I knew from watching trailers and reading about it that “Wonder” was going to take me there emotionally. But what I was not prepared for was the level in which it did.

If you haven’t read the book, “Wonder” tells the story of August Pullman. August, or Auggie, was born with facial differences -- Treacher Collins Syndrome -- and at the point of the movie has had 27 surgeries. We enter his life during his journey to attending school for the first time, after being homeschooled by his mom.

Imagine the trepidation you felt when attending school for the first time, mounted with the additional circumstances that Auggie is dealing with. And you can get the sense of the film.

“Wonder” takes great care of the delicate subject matter, and puts the audience on a journey of what each character is facing. While it may seem that we’re only going to get Auggie’s perspective of his life in the film, we in turn are able to get a multitude of perspectives. And that is one of the most dynamic aspects of the film.

We can glean just from subject matter at hand how Auggie would feel about entering a new school, having to be around other kids without his trusty astronaut helmet and navigating the world of forming friendships. But what’s usually missing in these type of scenarios are the effects felt by the surrounding characters.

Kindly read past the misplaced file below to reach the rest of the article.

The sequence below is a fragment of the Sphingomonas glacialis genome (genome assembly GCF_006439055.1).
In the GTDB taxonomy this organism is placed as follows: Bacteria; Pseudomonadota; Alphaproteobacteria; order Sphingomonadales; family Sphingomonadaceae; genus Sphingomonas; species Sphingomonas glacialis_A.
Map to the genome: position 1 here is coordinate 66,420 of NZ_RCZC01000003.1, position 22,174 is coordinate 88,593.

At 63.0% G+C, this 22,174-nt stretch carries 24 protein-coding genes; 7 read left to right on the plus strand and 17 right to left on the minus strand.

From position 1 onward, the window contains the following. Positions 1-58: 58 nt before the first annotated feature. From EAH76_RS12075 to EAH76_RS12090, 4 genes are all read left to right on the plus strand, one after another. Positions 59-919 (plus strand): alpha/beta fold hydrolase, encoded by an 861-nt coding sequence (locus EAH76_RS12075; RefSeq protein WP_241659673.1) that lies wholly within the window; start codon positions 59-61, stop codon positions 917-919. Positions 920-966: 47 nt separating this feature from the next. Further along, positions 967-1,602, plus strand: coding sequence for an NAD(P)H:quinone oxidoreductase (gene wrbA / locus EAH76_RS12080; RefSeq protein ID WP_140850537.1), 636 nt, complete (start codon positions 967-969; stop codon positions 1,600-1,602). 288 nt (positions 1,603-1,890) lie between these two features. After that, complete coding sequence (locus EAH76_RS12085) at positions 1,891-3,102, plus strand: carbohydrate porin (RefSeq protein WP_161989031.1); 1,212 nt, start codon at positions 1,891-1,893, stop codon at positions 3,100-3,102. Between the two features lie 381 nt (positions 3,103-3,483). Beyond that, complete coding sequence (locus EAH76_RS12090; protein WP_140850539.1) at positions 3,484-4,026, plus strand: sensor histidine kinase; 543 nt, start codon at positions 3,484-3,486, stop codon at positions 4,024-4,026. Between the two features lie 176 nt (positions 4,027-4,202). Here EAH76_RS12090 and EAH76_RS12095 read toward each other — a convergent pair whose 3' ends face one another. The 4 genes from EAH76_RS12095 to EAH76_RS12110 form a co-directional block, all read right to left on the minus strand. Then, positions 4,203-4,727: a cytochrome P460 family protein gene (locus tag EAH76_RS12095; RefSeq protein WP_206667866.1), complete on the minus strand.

I’m not going to lie to you, this movie will pull on every single heartstring you have. It’s a wonderful story about resilience, triumph, bravery and compassion. Every child should watch this, and I think it will make for a good discussion on how we treat one another.

So grab your tissues and your kids and head to the theaters!

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LaTria Garnigan is the Magazine Coordinator for Cobb Life. She has more than 10 years of experience editing newspapers and magazines. When she's not working, she enjoys trying out new recipes, traveling and binge-watching and live-tweeting TV shows.

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